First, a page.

Epidermal growth factor receptor: Regulation of cellular proliferation and gene expression
AuthorGardner, David Paul.
Committee ChairShimizu, Nobuyoshi
MetadataShow full item record
PublisherThe University of Arizona.
RightsCopyright © is held by the author. Digital access to this material is made possible by the University Libraries, University of Arizona. Further transmission, reproduction or presentation (such as public display or performance) of protected items is prohibited except with permission of the author.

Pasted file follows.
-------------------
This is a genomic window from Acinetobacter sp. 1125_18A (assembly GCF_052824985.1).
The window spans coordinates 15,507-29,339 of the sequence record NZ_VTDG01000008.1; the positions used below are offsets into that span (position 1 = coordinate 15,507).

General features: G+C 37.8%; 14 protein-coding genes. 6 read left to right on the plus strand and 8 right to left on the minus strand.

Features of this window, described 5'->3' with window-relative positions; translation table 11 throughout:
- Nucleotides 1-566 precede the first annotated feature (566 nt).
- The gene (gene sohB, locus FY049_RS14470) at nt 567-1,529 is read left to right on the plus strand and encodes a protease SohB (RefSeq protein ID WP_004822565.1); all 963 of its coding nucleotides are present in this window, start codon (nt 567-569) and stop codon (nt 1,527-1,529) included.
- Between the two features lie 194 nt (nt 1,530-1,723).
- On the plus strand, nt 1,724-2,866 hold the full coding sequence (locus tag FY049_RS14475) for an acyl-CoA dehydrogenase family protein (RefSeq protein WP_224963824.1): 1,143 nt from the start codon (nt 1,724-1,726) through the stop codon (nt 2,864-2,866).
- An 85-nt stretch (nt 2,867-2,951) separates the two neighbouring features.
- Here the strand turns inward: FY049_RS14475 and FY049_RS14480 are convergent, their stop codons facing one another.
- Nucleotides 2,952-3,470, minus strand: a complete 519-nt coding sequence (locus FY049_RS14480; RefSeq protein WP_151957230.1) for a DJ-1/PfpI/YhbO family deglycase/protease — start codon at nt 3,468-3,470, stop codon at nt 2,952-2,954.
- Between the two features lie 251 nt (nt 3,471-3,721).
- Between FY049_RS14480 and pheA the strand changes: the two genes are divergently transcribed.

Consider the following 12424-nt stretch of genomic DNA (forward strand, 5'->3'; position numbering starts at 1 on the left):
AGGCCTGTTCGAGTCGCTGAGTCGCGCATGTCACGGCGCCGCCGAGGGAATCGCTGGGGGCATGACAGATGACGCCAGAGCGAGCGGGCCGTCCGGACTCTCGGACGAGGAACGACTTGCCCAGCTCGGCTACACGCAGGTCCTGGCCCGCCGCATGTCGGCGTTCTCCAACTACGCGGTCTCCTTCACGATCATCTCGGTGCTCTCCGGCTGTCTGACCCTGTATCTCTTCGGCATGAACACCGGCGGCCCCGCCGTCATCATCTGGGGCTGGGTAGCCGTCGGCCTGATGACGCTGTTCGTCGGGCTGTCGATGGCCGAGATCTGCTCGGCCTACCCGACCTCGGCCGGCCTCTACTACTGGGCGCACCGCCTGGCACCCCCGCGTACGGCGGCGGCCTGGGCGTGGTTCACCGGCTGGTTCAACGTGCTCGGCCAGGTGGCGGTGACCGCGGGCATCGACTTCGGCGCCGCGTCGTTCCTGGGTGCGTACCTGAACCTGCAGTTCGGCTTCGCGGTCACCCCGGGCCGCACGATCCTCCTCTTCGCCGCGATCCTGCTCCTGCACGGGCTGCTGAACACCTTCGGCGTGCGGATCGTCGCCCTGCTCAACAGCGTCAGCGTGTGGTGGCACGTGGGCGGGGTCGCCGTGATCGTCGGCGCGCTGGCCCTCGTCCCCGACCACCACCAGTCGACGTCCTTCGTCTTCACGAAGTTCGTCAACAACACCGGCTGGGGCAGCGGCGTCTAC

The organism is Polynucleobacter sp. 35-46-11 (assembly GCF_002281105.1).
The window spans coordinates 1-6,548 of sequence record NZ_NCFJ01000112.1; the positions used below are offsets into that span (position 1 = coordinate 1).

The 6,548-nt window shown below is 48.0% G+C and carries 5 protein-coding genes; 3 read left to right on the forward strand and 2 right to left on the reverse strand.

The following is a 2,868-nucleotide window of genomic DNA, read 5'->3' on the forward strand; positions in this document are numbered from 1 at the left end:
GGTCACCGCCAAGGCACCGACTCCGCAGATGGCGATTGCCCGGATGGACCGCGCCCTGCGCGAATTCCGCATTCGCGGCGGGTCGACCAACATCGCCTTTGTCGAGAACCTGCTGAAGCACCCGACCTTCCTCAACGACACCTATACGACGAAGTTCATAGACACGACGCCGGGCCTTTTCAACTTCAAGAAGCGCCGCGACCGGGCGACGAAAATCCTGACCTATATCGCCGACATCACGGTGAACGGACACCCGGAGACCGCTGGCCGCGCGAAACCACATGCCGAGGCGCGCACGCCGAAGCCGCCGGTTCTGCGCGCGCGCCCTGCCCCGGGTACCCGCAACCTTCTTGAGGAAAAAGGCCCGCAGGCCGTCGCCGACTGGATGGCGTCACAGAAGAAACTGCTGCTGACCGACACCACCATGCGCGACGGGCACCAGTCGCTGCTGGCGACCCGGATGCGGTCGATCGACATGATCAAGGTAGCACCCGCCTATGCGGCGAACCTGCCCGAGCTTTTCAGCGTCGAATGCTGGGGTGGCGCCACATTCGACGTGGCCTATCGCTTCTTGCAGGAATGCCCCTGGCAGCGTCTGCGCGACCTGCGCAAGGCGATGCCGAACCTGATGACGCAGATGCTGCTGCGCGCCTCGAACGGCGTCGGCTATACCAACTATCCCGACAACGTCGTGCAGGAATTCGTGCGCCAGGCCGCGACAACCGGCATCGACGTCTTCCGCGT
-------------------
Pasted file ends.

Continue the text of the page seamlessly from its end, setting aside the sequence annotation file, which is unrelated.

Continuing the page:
AbstractBinding of epidermal growth factor (EGF) to the EGF receptor stimulates the tyrosine kinase activity of the receptor and initiates a signal transduction cascade culminating in a mitogenic response. In many tumor derived cell lines which overexpress EGF receptor, exposure to EGF results in growth inhibition. The mechanism for this is unclear. This work involves analysis of growth inhibition by EGF, mechanisms of EGF receptor overexpression and regulation of the EGF receptor gene. The first two studies utilize a cell line (PC-10) that overexpresses EGF receptor without gene amplification. PC-10 cells appear to adopt a novel mechanism to overexpress EGF receptor; one that involves stabilization of the receptor message rather than the more common gene amplification. PC-10 cells were found to be killed by EGF in a cell density dependent manner. However, chronic exposure to EGF subsequently allowed proliferation under conditions which previously resulted in cell death. These "adapted" cells had similar levels of EGF receptor on the cell surface and similar EGF binding parameters. The tyrosine kinase activity of the receptor in response to EGF in the adapted cells was significantly reduced both in vitro and in vivo. Evidence was also found that the signal transduction cascade initiated by EGF was altered by adaptation. These data provide evidence for a unique mechanism for EGF receptor-overexpressing cells to survive EGF toxicity, one that involves a reduction in the tyrosine kinase activity of the EGF receptor in the absence of a decrease in the number of EGF receptor. Finally, additional studies were carried out on the response of the EGF receptor gene to activation of protein kinase C (PKC) in A549 cells. Activation of PKC resulted in increased levels of EGF receptor mRNA. No induction of a transfected reporter gene containing EGF receptor regulatory DNA could be seen. Repression of the reporter gene, however, was consistently seen. The cis-element for repression was mapped to 233 base pairs in the EGF receptor regulatory region. Additional data support the hypothesis that a previously characterized repressor protein called GCF may be responsible for this repression.